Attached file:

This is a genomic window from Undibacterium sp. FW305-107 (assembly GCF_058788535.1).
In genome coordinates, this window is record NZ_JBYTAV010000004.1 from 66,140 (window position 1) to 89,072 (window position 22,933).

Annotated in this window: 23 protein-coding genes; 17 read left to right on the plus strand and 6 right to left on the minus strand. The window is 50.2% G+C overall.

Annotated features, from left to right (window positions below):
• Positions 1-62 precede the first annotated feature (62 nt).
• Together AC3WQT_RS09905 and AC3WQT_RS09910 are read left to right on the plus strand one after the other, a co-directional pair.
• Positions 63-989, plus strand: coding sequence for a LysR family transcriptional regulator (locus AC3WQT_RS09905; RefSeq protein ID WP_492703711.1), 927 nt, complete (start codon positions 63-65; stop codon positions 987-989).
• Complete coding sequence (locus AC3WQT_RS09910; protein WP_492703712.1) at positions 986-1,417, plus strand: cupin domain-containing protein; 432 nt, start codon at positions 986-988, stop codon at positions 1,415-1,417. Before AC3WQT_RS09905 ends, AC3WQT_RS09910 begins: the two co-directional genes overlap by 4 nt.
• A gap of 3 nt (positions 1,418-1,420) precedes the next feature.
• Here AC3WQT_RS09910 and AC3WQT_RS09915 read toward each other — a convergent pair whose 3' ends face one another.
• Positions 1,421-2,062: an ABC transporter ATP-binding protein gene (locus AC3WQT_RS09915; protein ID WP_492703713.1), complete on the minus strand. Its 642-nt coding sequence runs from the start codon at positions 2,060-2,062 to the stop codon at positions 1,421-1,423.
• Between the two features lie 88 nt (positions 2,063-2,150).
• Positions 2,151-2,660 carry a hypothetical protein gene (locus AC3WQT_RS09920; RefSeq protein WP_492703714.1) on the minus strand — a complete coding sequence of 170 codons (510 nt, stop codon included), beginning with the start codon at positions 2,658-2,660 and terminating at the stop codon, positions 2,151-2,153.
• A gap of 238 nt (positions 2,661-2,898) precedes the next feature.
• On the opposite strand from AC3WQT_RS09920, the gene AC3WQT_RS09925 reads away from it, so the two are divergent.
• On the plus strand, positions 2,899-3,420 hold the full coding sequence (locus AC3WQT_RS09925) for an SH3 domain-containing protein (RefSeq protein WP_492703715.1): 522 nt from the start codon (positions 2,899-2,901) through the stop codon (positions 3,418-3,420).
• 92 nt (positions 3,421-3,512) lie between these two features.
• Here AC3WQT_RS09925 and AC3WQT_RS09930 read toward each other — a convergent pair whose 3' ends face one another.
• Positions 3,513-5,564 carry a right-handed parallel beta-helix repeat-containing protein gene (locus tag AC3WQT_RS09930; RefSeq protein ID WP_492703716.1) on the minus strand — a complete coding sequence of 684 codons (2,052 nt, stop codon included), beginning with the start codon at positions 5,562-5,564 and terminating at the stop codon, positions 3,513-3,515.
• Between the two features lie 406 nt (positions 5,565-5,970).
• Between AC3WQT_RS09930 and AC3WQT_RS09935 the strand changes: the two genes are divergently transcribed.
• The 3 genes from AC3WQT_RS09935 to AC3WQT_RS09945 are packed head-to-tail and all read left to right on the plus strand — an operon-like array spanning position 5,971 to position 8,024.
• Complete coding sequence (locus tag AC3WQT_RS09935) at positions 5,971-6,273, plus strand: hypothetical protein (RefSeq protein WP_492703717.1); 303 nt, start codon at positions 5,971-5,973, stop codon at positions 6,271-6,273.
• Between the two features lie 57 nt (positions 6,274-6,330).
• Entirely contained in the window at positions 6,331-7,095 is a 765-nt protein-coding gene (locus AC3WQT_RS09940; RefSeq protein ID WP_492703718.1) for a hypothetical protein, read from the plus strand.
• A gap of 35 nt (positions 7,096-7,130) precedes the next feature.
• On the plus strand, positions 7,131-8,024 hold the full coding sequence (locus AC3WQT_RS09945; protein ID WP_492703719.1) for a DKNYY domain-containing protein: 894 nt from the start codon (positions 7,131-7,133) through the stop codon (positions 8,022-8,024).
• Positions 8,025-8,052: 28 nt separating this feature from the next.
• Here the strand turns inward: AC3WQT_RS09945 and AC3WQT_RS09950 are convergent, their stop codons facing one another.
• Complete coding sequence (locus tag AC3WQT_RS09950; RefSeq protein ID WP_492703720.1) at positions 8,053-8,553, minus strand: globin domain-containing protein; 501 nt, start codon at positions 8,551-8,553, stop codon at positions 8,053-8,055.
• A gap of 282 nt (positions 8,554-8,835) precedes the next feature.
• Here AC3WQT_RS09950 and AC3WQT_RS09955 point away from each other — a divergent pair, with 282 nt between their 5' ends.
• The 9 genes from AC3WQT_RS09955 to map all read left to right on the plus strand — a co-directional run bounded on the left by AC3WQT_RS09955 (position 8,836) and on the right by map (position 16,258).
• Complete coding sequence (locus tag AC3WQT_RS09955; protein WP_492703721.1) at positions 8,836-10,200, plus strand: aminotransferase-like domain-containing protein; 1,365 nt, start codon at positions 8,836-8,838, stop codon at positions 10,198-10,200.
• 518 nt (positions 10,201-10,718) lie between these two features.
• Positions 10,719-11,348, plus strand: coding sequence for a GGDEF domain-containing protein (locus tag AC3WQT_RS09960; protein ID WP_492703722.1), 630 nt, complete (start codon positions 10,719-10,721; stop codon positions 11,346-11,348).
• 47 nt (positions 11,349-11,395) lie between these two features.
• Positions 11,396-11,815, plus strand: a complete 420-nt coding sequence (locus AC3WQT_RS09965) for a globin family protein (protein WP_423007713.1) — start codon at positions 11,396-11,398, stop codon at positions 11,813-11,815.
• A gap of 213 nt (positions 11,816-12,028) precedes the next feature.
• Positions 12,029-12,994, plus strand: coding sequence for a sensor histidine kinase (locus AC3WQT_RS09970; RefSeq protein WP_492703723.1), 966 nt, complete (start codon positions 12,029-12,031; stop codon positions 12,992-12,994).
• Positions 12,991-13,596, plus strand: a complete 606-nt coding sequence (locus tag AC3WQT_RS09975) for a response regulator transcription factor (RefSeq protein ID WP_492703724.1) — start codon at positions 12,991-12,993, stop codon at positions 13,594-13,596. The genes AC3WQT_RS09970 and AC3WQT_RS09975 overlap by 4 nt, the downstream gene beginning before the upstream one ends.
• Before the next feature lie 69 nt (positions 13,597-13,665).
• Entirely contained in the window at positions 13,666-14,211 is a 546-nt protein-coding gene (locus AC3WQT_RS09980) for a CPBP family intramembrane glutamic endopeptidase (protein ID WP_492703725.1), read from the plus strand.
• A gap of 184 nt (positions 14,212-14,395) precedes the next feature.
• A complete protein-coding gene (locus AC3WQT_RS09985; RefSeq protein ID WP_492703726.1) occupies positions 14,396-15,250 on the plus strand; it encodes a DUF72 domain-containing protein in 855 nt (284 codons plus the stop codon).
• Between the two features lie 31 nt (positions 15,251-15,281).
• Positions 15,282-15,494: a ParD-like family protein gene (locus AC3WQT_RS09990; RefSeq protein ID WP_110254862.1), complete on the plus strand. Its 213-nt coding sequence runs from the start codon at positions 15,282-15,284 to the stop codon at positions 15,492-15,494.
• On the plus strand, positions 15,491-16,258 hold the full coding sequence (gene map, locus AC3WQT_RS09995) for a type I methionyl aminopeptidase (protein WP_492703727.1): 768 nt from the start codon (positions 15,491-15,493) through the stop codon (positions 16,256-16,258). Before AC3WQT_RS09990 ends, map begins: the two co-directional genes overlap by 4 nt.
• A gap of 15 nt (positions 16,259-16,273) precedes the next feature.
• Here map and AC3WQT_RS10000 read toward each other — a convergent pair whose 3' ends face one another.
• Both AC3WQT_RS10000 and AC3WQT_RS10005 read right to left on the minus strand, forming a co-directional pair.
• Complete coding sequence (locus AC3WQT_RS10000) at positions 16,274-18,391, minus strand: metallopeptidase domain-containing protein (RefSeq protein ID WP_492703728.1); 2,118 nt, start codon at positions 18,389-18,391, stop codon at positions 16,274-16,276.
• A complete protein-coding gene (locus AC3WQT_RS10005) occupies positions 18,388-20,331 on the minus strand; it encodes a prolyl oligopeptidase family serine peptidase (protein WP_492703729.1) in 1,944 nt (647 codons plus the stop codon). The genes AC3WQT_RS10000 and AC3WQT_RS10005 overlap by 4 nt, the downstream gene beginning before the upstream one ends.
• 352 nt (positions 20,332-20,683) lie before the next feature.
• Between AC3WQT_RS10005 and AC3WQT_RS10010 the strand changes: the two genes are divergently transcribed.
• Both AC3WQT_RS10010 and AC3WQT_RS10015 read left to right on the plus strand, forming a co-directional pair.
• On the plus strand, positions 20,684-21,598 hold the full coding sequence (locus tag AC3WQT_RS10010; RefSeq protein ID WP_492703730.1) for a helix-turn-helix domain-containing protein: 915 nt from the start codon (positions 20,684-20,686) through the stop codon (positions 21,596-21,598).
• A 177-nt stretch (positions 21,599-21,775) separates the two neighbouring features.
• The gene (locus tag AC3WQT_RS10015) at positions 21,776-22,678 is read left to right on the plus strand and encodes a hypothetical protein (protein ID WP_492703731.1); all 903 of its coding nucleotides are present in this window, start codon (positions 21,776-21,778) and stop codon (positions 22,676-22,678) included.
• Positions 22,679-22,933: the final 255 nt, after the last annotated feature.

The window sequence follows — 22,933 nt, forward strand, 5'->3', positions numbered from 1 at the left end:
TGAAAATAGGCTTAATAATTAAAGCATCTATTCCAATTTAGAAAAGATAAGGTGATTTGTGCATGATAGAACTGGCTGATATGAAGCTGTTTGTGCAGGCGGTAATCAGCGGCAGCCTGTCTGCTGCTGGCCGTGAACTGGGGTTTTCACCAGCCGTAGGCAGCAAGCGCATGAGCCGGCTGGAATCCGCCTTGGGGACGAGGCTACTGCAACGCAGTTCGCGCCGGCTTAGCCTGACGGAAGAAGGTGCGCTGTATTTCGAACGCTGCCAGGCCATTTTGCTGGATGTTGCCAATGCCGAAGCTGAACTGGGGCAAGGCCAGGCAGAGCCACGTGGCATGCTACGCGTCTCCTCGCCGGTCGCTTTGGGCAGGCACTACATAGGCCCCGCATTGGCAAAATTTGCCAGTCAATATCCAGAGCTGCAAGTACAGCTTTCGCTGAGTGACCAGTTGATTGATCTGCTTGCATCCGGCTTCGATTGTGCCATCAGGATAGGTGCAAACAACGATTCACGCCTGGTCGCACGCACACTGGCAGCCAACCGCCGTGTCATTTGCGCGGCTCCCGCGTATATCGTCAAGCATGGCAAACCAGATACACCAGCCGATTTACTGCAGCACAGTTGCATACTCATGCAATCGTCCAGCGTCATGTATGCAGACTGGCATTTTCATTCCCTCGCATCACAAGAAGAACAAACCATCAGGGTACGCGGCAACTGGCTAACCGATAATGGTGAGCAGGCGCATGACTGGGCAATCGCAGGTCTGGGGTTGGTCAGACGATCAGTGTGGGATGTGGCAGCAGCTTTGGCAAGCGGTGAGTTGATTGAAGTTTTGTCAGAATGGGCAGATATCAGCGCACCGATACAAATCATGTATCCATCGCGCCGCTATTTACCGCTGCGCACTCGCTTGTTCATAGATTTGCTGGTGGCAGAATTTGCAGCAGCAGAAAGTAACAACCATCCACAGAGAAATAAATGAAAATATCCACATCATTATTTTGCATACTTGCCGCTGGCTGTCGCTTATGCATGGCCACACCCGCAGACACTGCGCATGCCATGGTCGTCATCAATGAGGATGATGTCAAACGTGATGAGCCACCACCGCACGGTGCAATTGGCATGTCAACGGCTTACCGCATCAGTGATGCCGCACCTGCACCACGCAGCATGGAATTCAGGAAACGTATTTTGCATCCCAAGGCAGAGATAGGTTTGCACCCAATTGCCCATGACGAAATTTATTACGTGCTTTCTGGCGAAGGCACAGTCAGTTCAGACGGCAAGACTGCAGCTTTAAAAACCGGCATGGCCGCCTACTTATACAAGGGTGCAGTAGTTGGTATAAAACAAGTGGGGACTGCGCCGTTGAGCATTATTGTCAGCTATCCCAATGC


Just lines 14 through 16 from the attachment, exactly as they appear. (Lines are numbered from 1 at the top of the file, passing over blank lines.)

• A gap of 238 nt (positions 2,661-2,898) precedes the next feature.
• On the opposite strand from AC3WQT_RS09920, the gene AC3WQT_RS09925 reads away from it, so the two are divergent.
• On the plus strand, positions 2,899-3,420 hold the full coding sequence (locus AC3WQT_RS09925) for an SH3 domain-containing protein (RefSeq protein WP_492703715.1): 522 nt from the start codon (positions 2,899-2,901) through the stop codon (positions 3,418-3,420).